In Ankara, I made clear that America is not — and never will be — at war
with Islam. (Applause.) We will, however, relentlessly confront violent
extremists who pose a grave threat to our security — because we reject
the same thing that people of all faiths reject: the killing of innocent
men, women, and children. And it is my first duty as President to protect
the American people.
The situation in Afghanistan demonstrates America’s goals, and our need to
work together. Over seven years ago, the United States pursued al Qaeda
and the Taliban with broad international support. We did not go by
choice; we went because of necessity. I’m aware that there’s still some
who would question or even justify the events of 9/11. But let us be
clear: Al Qaeda killed nearly 3,000 people on that day. The victims were
innocent men, women and children from America and many other
nations who had done nothing to harm anybody. And yet al Qaeda chose to
ruthlessly murder these people, claimed credit for the attack, and even
now states their determination to kill on a massive scale. They have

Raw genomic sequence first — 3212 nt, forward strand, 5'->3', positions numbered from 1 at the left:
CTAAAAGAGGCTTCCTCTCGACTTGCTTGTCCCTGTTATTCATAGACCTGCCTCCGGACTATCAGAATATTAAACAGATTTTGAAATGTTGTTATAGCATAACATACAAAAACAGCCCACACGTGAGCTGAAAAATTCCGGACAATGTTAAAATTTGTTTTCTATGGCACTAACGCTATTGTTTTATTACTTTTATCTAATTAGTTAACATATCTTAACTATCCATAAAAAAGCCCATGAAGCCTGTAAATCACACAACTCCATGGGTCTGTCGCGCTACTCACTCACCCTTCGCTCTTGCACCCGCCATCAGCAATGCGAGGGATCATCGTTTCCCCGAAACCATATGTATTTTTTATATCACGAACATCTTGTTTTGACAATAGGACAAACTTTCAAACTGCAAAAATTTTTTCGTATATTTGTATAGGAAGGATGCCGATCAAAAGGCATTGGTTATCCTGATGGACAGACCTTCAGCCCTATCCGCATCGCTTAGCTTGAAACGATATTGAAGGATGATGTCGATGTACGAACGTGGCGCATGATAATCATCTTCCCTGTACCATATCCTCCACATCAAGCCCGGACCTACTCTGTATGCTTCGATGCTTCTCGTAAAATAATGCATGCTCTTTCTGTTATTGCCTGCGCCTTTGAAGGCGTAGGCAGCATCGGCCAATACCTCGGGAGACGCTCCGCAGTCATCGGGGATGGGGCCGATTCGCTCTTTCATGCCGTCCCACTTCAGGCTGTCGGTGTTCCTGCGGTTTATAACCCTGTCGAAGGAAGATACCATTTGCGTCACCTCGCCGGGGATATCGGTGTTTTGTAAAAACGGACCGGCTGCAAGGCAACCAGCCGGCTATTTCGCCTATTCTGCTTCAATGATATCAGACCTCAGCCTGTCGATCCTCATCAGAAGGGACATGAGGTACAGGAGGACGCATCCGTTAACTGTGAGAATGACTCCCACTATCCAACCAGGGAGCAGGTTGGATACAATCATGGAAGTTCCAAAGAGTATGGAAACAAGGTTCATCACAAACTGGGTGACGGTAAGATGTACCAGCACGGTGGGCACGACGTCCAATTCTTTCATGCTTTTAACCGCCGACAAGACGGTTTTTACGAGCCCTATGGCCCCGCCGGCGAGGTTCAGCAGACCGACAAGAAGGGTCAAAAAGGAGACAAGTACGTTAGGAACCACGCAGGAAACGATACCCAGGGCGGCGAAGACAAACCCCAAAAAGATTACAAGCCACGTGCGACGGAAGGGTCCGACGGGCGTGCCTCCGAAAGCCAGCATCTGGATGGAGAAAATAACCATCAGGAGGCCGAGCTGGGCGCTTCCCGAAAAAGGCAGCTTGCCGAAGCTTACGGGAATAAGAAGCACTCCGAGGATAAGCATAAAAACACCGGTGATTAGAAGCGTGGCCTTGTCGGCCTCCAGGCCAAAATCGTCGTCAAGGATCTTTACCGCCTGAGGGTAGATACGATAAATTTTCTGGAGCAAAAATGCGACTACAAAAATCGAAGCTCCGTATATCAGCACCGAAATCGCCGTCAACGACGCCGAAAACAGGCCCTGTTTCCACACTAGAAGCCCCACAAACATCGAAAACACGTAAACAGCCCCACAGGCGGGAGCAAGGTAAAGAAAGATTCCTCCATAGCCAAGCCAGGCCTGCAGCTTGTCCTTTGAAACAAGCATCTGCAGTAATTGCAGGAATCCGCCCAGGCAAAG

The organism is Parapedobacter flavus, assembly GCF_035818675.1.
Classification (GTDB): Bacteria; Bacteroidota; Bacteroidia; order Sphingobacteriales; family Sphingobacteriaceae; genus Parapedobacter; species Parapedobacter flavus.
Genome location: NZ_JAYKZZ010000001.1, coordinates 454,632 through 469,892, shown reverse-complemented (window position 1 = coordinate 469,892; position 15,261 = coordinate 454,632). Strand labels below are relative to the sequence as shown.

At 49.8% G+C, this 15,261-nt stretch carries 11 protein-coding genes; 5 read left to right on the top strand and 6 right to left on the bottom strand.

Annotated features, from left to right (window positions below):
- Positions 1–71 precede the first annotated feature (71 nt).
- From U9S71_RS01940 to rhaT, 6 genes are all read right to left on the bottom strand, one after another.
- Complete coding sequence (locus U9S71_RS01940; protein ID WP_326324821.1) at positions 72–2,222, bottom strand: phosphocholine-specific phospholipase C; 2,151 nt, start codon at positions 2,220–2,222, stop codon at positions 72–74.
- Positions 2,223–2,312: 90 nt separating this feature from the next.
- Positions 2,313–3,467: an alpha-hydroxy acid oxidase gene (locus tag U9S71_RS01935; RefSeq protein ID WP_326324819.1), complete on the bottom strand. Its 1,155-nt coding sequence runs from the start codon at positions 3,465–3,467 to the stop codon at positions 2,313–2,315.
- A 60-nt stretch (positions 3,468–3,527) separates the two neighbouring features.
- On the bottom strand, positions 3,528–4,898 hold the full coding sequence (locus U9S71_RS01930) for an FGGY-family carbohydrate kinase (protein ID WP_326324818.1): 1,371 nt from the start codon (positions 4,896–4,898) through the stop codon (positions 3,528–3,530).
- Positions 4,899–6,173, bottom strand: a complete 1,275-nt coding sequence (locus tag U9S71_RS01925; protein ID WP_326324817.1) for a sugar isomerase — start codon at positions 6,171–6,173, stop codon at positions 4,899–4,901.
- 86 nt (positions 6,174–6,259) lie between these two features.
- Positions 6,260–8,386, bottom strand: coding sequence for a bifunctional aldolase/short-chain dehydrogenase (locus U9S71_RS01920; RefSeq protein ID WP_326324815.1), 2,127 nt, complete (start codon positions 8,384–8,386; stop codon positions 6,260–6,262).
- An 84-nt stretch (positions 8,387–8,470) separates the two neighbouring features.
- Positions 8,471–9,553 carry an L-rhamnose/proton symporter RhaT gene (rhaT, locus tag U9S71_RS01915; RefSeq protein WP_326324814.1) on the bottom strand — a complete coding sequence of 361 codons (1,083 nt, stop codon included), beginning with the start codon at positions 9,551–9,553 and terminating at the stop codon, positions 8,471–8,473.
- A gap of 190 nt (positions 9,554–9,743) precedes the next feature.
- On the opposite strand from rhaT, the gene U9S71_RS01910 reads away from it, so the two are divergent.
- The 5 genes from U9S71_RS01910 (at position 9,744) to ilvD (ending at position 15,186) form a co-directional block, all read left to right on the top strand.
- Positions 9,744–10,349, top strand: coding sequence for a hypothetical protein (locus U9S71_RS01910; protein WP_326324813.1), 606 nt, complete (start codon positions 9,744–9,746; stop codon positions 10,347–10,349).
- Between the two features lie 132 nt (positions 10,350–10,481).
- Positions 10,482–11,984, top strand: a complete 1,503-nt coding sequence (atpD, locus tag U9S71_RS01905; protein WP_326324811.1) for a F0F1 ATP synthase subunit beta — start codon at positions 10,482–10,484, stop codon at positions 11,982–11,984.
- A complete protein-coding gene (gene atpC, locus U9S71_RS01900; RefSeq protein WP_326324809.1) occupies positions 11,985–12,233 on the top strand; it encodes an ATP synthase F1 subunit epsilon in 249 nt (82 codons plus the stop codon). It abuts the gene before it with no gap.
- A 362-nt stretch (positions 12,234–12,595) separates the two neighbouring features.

affiliates in many countries and are trying to expand their reach. These
are not opinions to be debated; these are facts to be dealt with.
Now, make no mistake: We do not want to keep our troops in Afghanistan.
We see no military — we seek no military bases there. It is agonizing
for America to lose our young men and women. It is costly and
politically difficult to continue this conflict. We would gladly bring
every single one of our troops home if we could be confident that there
were not violent extremists in Afghanistan and now Pakistan determined to
kill as many Americans as they possibly can. But that is not yet the
And that’s why we’re partnering with a coalition of 46 countries. And
despite the costs involved, America’s commitment will not weaken.
Indeed, none of us should tolerate these extremists. They have killed in
many countries. They have killed people of different faiths — but more
than any other, they have killed Muslims. Their actions are
irreconcilable with the rights of human beings, the progress of nations,
and with Islam. The Holy Koran teaches that whoever kills an innocent is
as — it is as if he has killed all mankind. (Applause.) And the Holy
Koran also says whoever saves a person, it is as if he has saved all
mankind. (Applause.) The enduring faith of over a billion people is so
much bigger than the narrow hatred of a few. Islam is not part of the